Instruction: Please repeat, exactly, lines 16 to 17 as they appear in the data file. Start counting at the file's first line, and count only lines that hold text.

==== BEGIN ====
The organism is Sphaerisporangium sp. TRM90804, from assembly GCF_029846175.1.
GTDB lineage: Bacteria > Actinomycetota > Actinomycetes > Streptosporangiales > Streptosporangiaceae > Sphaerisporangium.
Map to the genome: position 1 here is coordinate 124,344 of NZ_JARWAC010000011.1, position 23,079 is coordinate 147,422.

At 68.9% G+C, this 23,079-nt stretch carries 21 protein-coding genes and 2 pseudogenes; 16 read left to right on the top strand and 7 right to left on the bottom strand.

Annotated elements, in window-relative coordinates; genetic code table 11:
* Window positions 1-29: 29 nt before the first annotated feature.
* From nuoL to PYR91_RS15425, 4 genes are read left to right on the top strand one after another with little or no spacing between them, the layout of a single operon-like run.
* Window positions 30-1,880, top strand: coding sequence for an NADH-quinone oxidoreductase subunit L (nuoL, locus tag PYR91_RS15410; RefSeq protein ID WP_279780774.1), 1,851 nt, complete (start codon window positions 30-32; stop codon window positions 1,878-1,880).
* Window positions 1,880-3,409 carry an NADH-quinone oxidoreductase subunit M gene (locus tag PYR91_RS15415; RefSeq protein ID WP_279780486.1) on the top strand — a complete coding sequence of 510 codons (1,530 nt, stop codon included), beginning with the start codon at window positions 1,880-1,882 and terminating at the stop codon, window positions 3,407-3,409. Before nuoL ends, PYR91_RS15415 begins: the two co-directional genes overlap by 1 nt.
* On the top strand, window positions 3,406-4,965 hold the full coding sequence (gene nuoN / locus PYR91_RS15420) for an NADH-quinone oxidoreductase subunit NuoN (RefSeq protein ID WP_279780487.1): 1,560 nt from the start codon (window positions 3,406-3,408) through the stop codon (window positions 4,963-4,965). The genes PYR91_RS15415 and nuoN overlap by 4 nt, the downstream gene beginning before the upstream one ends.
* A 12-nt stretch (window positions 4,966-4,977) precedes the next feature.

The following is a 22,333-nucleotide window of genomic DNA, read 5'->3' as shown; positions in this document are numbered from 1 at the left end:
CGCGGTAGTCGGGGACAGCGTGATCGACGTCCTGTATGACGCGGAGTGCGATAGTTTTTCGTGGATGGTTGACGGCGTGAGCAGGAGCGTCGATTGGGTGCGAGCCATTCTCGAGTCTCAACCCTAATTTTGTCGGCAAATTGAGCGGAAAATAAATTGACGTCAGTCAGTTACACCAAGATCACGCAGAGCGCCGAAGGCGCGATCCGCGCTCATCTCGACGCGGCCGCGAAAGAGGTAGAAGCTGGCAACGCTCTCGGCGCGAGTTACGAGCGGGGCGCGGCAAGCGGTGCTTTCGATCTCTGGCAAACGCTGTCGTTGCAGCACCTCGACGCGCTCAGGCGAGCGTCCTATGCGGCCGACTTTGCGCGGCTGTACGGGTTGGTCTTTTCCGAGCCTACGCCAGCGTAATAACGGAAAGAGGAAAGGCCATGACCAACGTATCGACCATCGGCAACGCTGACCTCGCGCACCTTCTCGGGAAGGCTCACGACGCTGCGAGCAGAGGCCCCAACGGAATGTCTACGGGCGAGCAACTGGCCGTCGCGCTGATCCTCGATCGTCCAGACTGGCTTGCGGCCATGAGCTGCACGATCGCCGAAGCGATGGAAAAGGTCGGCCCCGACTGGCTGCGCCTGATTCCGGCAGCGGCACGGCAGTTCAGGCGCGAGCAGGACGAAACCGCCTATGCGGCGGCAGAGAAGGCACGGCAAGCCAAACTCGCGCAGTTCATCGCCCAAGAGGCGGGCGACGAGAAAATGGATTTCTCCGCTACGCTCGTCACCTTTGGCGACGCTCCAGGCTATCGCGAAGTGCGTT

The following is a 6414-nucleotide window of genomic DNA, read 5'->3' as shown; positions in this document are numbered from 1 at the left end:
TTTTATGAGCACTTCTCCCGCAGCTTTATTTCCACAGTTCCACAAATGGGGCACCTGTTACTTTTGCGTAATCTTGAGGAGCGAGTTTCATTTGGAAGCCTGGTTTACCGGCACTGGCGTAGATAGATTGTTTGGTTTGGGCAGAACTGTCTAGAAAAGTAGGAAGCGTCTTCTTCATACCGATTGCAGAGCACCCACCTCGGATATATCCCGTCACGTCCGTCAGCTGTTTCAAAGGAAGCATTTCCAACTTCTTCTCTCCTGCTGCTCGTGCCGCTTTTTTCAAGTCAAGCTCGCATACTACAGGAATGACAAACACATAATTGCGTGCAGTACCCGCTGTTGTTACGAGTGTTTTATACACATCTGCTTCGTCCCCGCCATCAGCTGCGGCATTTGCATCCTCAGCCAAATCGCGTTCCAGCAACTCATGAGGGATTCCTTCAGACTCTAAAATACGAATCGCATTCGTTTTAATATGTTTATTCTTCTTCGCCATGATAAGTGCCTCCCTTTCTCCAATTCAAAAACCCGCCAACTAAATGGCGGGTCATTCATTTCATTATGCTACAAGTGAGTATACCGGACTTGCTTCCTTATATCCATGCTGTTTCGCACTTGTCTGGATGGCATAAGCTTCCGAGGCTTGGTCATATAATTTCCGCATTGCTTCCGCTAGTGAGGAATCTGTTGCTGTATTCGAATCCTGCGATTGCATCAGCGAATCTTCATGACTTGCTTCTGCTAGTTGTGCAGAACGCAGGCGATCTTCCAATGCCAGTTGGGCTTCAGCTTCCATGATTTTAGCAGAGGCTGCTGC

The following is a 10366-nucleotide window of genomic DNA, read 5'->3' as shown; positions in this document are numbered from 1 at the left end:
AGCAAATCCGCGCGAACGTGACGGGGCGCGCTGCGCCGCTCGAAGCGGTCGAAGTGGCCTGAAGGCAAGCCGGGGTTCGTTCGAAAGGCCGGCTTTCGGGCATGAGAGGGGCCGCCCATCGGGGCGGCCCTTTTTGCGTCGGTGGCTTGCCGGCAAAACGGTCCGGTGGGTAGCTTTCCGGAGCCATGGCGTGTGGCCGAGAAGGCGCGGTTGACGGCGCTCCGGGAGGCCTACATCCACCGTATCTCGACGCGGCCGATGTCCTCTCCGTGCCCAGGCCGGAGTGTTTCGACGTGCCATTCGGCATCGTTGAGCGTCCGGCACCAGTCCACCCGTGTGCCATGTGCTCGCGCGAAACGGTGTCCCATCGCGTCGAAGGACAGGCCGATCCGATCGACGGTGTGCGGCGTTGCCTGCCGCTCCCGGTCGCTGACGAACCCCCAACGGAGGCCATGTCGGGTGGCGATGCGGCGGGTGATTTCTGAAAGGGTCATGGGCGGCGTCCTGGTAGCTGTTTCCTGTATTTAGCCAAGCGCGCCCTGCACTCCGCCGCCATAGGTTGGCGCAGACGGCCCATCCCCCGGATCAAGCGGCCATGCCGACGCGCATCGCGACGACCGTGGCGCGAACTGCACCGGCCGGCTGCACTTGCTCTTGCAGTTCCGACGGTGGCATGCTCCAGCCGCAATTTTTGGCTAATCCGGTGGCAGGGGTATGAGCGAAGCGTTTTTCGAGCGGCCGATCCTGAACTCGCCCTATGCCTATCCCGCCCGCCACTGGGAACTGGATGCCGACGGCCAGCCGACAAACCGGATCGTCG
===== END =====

The following is a 10366-nucleotide window of genomic DNA, read 5'->3' as shown; positions in this document are numbered from 1 at the left end:
AGCAAATCCGCGCGAACGTGACGGGGCGCGCTGCGCCGCTCGAAGCGGTCGAAGTGGCCTGAAGGCAAGCCGGGGTTCGTTCGAAAGGCCGGCTTTCGGGCATGAGAGGGGCCGCCCATCGGGGCGGCCCTTTTTGCGTCGGTGGCTTGCCGGCAAAACGGTCCGGTGGGTAGCTTTCCGGAGCCATGGCGTGTGGCCGAGAAGGCGCGGTTGACGGCGCTCCGGGAGGCCTACATCCACCGTATCTCGACGCGGCCGATGTCCTCTCCGTGCCCAGGCCGGAGTGTTTCGACGTGCCATTCGGCATCGTTGAGCGTCCGGCACCAGTCCACCCGTGTGCCATGTGCTCGCGCGAAACGGTGTCCCATCGCGTCGAAGGACAGGCCGATCCGATCGACGGTGTGCGGCGTTGCCTGCCGCTCCCGGTCGCTGACGAACCCCCAACGGAGGCCATGTCGGGTGGCGATGCGGCGGGTGATTTCTGAAAGGGTCATGGGCGGCGTCCTGGTAGCTGTTTCCTGTATTTAGCCAAGCGCGCCCTGCACTCCGCCGCCATAGGTTGGCGCAGACGGCCCATCCCCCGGATCAAGCGGCCATGCCGACGCGCATCGCGACGACCGTGGCGCGAACTGCACCGGCCGGCTGCACTTGCTCTTGCAGTTCCGACGGTGGCATGCTCCAGCCGCAATTTTTGGCTAATCCGGTGGCAGGGGTATGAGCGAAGCGTTTTTCGAGCGGCCGATCCTGAACTCGCCCTATGCCTATCCCGCCCGCCACTGGGAACTGGATGCCGACGGCCAGCCGACAAACCGGATCGTCG